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Why Is The Opioid Epidemic Overwhelmingly White?


An opioid epidemic is ravaging parts of this country. President Trump has declared it a public health emergency. Last year, overdoses killed some 64,000 people. It's being compared to the AIDS epidemic of the 1980s and '90s. The face of the opioid epidemic has been mostly white, and that's because we have seen a massive increase in drug overdoses among young white adults, often in rural areas. But what's been happening in black and Latino communities? For answers, we called up Dr. Andrew Kolodny. He's co-director of the Opioid Policy Research Collaborative at Brandeis. Dr. Kolodny, thanks for coming on.

ANDREW KOLODNY: Thanks for having me.

KING: So by the numbers, white communities do seem to be suffering the most from this epidemic or impacted the most. How is opioid addiction affecting black and Latino communities?

KOLODNY: So our new opioid addiction epidemic is sparing African-American and Latino communities, and it's striking when you look at the data. Whether you're looking at overdose deaths or emergency room visits for opioid use problems or treatment admissions for opiate addiction, it's very clear that this epidemic is overwhelmingly white. And it begs the question, why? I can share with you a theory, and it is a theory that's based on evidence.

Something that we do know is that doctors prescribe narcotics more cautiously to their non-white patients. It would seem that if the patient is black, the doctor is more concerned about the patient becoming addicted, or maybe they're more concerned about the patient selling their pills, or maybe they are less concerned about pain in that population. But the black patient is less likely to be prescribed narcotics, and therefore less likely to wind up becoming addicted to the medication. So what I believe is happening is that racial stereotyping is having a protective effect on non-white populations.

KING: Are doctors acknowledging that they're less likely to prescribe narcotics, pain medication, to black and Latino patients?

KOLODNY: I don't think they're aware of it. I think this happens on an unconscious level.

KING: This isn't, of course, the first time that the U.S. has faced a drug epidemic. There's crack cocaine in the '80s and '90s. That was often affecting black communities. Is the response to this crisis different?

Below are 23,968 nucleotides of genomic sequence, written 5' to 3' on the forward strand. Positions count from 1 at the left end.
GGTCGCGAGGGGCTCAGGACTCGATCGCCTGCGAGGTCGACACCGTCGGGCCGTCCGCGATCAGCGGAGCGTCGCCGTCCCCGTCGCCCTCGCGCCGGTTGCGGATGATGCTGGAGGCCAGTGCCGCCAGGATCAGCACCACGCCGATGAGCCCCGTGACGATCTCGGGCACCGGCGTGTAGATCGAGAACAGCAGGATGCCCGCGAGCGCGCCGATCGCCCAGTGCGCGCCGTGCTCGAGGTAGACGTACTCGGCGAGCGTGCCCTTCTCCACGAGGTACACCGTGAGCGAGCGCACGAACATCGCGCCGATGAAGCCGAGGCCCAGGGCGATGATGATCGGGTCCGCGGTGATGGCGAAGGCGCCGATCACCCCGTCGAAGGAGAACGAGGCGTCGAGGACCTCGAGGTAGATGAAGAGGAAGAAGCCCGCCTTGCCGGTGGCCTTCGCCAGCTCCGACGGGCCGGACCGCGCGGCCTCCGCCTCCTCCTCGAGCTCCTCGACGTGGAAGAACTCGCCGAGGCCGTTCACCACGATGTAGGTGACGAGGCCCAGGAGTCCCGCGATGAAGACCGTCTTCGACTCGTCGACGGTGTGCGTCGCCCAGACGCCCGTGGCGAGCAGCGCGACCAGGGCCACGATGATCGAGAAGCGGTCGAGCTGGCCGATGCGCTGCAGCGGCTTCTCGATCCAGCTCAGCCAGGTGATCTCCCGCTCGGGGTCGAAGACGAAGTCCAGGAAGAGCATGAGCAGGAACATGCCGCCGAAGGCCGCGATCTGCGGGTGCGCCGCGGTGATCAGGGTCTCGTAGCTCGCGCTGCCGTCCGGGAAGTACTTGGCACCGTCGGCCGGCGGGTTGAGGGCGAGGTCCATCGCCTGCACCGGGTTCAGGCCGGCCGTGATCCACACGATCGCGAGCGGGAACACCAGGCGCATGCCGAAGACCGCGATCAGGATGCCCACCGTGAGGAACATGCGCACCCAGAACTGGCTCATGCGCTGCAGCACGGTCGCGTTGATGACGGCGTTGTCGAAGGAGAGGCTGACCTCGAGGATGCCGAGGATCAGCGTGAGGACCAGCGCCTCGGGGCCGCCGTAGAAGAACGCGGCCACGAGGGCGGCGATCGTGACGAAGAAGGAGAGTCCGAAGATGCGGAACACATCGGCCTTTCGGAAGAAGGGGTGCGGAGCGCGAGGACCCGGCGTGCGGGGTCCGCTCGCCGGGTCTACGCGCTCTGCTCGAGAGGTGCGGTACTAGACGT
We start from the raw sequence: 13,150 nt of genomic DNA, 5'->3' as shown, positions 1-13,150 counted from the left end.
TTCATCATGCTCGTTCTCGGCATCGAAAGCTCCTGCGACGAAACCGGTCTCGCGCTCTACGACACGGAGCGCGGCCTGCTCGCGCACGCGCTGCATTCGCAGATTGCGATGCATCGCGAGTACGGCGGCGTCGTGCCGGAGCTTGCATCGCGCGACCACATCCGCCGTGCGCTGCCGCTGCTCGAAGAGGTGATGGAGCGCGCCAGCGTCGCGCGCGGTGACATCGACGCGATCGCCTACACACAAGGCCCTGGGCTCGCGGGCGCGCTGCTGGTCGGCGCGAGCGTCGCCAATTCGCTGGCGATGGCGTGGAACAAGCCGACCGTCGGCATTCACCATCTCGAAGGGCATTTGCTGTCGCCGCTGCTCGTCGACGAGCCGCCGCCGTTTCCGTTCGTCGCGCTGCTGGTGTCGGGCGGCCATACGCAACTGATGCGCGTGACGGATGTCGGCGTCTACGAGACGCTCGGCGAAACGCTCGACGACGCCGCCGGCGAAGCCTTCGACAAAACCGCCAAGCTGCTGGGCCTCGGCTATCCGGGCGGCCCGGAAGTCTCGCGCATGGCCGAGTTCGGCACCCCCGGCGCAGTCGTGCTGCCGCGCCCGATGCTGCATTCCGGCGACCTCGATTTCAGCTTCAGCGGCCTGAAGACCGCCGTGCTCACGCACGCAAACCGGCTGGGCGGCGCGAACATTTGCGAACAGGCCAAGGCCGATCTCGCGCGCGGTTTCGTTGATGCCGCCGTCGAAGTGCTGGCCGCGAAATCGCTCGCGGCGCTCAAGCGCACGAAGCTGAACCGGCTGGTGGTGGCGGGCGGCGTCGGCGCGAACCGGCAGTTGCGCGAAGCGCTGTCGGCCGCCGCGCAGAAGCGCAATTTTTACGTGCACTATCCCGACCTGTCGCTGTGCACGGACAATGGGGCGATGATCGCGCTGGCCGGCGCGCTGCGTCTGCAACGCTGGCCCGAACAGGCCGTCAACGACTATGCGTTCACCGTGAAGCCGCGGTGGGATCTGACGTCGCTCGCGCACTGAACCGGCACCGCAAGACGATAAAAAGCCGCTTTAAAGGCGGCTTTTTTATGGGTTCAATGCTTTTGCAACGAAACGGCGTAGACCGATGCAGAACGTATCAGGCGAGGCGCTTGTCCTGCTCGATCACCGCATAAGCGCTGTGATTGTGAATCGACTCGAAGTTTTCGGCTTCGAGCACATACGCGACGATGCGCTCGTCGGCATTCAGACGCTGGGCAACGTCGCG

KOLODNY: Very different.

KING: Why?

KOLODNY: What we saw from policymakers, what we got from policymakers was a message that we could potentially arrest our way out of the problem. What we got was a war on drugs and a crackdown on crime. What we're seeing now is a very different response now that we've got an addiction epidemic that's disproportionately white. What we're hearing from policymakers, even conservative Republican politicians when they talk about the opioid crisis, many begin by saying, we can't arrest our way out of this. We have to see that people who are addicted can access effective treatment. We didn't hear that during the crack cocaine epidemic. It's good that we're hearing it now. It's too bad we didn't hear it then.

KING: President Trump interestingly has declared this crisis a public health emergency but not a national emergency. If it was a national emergency, that would allow federal funding, even access to FEMA funds to go toward treating it. Does this fall short? Do you think of a national emergency? What's the difference?

KOLODNY: Well, you know, I don't know that the problem is so much the type of national emergency or public health emergency that was designated. My concern is that what we haven't received from the Trump administration is a plan for addressing the problem or a request from Congress for funding.

KING: What would a solution, what would a new system look like?

KOLODNY: One of the first things that we have to do is we have to prevent more people from becoming addicted to opioids, and that's not lecturing to kids, don't do drugs. More than anything else, that's about promoting much more cautious prescribing so that we don't directly addict patients and so that people don't indirectly become addicted because we've stocked everybody's home with a highly addictive drug. But we also have to recognize, now that the genie is out of the bottle, millions of Americans are suffering from opioid addiction. We have to see that they can access the most effective treatments very easily.

If you're opioid addicted, when you wake up in the morning you're going to need to use an opioid pretty quickly or you're going to be feeling very sick. We want that individual to be able to access effective outpatient treatment more easily than they can access pain pills, heroin or fentanyl. If that person wakes up and they've got $20 in their pocket and they know where to go get heroin, that is what they're going to do. We want that person to be able to walk into a treatment center, regardless of their ability to pay for their care, and to be started on treatment - outpatient treatment, that same day.

KING: Dr. Andrew Kolodny is co-director of the Opioid Policy Research Collaborative at Brandeis. Dr. Kolodny, thank you so much for joining us.

KOLODNY: Thank you for having me. Transcript provided by NPR, Copyright NPR.